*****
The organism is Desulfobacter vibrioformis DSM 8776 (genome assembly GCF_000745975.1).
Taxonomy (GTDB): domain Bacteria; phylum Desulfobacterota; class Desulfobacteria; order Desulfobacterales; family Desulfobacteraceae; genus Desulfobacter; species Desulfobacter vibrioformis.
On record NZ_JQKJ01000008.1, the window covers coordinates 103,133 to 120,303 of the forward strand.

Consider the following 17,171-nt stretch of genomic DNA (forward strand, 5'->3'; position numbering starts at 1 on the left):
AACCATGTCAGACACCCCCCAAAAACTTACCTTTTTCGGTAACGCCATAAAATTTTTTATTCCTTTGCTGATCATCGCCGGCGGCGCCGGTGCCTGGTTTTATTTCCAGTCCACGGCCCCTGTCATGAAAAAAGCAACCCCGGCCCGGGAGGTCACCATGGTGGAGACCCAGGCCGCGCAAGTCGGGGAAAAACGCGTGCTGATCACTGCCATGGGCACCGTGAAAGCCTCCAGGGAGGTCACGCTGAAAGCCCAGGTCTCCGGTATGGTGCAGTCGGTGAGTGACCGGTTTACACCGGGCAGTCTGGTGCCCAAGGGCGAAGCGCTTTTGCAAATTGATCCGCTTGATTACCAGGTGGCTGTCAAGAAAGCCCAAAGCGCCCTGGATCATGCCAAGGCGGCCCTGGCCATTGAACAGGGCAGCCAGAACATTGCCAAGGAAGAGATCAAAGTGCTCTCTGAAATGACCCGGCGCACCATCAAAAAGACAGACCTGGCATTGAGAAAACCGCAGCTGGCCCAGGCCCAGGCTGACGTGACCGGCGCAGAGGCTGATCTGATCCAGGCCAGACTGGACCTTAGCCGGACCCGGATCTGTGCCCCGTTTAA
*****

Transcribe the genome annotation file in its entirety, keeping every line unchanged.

The organism is Desulfobacter vibrioformis DSM 8776 (genome assembly GCF_000745975.1).
Taxonomy (GTDB): domain Bacteria; phylum Desulfobacterota; class Desulfobacteria; order Desulfobacterales; family Desulfobacteraceae; genus Desulfobacter; species Desulfobacter vibrioformis.
On record NZ_JQKJ01000008.1, the window covers coordinates 103,133 to 120,303 of the forward strand.

Consider the following 17,171-nt stretch of genomic DNA (forward strand, 5'->3'; position numbering starts at 1 on the left):
AACCATGTCAGACACCCCCCAAAAACTTACCTTTTTCGGTAACGCCATAAAATTTTTTATTCCTTTGCTGATCATCGCCGGCGGCGCCGGTGCCTGGTTTTATTTCCAGTCCACGGCCCCTGTCATGAAAAAAGCAACCCCGGCCCGGGAGGTCACCATGGTGGAGACCCAGGCCGCGCAAGTCGGGGAAAAACGCGTGCTGATCACTGCCATGGGCACCGTGAAAGCCTCCAGGGAGGTCACGCTGAAAGCCCAGGTCTCCGGTATGGTGCAGTCGGTGAGTGACCGGTTTACACCGGGCAGTCTGGTGCCCAAGGGCGAAGCGCTTTTGCAAATTGATCCGCTTGATTACCAGGTGGCTGTCAAGAAAGCCCAAAGCGCCCTGGATCATGCCAAGGCGGCCCTGGCCATTGAACAGGGCAGCCAGAACATTGCCAAGGAAGAGATCAAAGTGCTCTCTGAAATGACCCGGCGCACCATCAAAAAGACAGACCTGGCATTGAGAAAACCGCAGCTGGCCCAGGCCCAGGCTGACGTGACCGGCGCAGAGGCTGATCTGATCCAGGCCAGACTGGACCTTAGCCGGACCCGGATCTGTGCCCCGTTTAA